It could be said that Tales Mendes is willing to go the extra mile to get a well-rounded education - 4,811 miles, to be exact.
The 16-year-old from Sao Jose Rio Preto, Brazil, is attending Evans High School this year through the Rotary Youth Exchange Program, which allows students ages 15-18 to study in high school in another country for one year.
Tales' visit is being sponsored by the Martinez-Evans Rotary Club and the Columbia County Rotary Club.
There are about 8,000 Rotary youth exchanges nationwide every year to about 80 countries, said Lee Wheatley, chairman of Columbia County Rotary's youth exchange program and Tales' temporary host. Tales will spend the rest of his time here with the Rafael Rivera family.
Tales began his stay on Labor Day weekend and already has learned to water-ski.
"He's being Americanized to some degree," Wheatley said. "He's a real popular student, the nicest person you would ever want to meet and a fun guy to be with."
Tales Mendes (right), 16, from Brazil, plays soccer in the street with Cameron Jordon after school. The boys became friends when Cameron was an exchange student in Brazil.
Photo by Jim Blaylock
Tales is one of nine foreign-exchange students in the Columbia County school system this year, according to school officials.
"Everything's different," Tales said. "The school is very different, the lifestyle is very different, houses, cars, everything. We have pizza in Brazil, but it's nothing like the kind you have here."
In Brazil, Tales attends a private school. At 12:40 p.m., he goes home to eat lunch, then returns to the school for afternoon classes. He is on his neighborhood's soccer team, which is the one thing he has in common with his new friends here.
After he gets home from Evans High, Tales enjoys playing soccer with the neighborhood boys before he buckles down to do his homework in the evenings. He speaks Portuguese, so subjects that require a lot of reading have been challenging.
"The most difficult is literature and American history," said Tales, who is classified as a junior.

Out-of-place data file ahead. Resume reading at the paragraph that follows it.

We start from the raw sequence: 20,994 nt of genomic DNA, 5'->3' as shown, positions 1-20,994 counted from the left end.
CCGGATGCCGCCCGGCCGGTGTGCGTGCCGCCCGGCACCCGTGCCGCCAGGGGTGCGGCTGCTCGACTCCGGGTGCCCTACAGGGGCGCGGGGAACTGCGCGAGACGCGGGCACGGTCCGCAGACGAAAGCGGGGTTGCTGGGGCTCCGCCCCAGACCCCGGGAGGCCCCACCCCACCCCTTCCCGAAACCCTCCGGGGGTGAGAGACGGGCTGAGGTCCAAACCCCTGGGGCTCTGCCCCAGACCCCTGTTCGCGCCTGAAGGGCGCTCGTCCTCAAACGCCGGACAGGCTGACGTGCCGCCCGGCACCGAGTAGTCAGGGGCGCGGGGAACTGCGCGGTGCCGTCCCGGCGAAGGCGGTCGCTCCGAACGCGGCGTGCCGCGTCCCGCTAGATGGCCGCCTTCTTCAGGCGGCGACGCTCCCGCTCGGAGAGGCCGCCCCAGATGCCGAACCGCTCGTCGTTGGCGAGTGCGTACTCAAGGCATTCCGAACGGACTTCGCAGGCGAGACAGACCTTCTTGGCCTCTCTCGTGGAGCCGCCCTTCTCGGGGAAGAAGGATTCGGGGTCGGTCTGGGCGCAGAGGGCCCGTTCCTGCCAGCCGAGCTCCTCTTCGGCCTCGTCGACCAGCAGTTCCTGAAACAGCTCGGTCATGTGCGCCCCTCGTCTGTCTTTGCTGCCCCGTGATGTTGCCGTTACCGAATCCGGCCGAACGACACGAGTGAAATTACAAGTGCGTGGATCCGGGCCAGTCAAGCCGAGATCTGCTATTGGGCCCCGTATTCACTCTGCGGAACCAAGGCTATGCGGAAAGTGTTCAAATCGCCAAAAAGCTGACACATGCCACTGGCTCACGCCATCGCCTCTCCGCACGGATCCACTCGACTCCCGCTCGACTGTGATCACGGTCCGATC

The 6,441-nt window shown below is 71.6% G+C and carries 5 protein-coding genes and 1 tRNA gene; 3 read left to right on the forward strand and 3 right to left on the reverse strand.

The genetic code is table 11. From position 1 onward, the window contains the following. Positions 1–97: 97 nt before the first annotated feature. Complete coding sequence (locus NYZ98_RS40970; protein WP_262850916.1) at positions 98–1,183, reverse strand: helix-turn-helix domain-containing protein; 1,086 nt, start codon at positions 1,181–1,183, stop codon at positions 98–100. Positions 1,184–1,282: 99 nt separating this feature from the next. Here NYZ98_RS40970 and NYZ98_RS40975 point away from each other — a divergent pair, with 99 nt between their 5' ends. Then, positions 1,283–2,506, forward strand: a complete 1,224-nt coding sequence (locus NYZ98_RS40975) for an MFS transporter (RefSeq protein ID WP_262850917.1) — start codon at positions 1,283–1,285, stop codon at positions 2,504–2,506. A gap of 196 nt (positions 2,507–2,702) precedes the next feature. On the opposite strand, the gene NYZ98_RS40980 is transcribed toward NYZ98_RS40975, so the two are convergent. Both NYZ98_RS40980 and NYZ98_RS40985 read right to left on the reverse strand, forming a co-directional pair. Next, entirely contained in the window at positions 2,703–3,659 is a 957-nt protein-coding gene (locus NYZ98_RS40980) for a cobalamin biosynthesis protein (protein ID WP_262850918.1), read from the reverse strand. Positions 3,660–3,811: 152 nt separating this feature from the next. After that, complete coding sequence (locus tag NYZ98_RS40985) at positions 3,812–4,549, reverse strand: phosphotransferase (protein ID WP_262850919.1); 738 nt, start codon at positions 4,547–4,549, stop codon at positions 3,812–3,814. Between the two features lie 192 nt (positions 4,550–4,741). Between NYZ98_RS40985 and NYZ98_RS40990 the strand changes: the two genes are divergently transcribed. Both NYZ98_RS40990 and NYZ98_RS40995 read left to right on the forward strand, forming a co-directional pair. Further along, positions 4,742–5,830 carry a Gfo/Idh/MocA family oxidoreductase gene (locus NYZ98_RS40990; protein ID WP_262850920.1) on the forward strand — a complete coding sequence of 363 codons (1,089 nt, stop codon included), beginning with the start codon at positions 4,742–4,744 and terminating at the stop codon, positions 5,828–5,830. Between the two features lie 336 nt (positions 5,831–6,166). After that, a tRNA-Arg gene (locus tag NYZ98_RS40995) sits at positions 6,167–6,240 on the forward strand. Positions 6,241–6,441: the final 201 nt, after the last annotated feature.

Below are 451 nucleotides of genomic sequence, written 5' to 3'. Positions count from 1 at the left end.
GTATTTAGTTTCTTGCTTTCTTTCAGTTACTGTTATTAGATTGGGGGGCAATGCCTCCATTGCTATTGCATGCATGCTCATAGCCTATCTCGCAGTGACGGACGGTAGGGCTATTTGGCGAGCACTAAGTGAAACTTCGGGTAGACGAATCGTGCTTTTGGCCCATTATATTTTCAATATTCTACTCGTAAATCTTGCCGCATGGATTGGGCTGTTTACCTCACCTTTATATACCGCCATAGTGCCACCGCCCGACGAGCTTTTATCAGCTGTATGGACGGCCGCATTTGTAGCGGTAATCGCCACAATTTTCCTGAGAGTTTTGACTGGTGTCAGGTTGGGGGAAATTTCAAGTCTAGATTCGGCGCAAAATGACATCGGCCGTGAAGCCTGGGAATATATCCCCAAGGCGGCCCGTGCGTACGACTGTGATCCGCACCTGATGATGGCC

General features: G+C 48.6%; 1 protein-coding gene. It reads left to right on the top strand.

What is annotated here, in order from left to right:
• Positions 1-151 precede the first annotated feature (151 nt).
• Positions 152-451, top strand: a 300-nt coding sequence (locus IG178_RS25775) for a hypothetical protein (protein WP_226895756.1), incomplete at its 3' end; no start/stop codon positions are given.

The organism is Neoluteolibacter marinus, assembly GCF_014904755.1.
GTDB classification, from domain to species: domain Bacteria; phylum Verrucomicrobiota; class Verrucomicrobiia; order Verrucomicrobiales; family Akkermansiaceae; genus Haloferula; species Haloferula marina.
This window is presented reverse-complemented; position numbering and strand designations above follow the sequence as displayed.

Tales said the hardest part is being away from his parents, Jose and Elma Mendes, his 13-year-old brother Tassio, his pet parrot and his girlfriend, Mariana.
He wants to be a doctor when he graduates, or an engineer and a farmer like his father. Though he lives in the city during the week in Brazil, on the weekends, he and his family and friends go to their farm, where they grow mangos and sugar cane and raise cattle.
"It's fun, different, a new experience," Tales said of his time as an exchange student. "I get more experience and get to know different peoples."
Besides the high-school program, Rotary has another Student Exchange Program that serves college-level students. In the true exchange program, a girl from the Athens, Ga., area recently returned from her stay in Brazil, Wheatley said.
Cameron Jordon, a Greenbrier High School tenth-grader, met Tales this summer when he went to Brazil for a short-term summer exchange program.
It costs the civic clubs about $2,500 to sponsor a long-term exchange student for a year, since students are given a $75 per month allowance to pay for expenses, Wheatley said.
"Travel is so very important, the broadening aspect of it," said Jim Heaney, a Martinez-Evans Rotary member and Cameron's uncle. "You can tell the difference between kids who travel and kids who don't. There is a certain sophistication level."
Wheatley said the county's Rotary Clubs are looking for host families and exchange students. Long-term and short-term exchange students must apply by the end of the year. For more information on the Rotary's foreign-exchange programs, visit www.studentexchanges.org.
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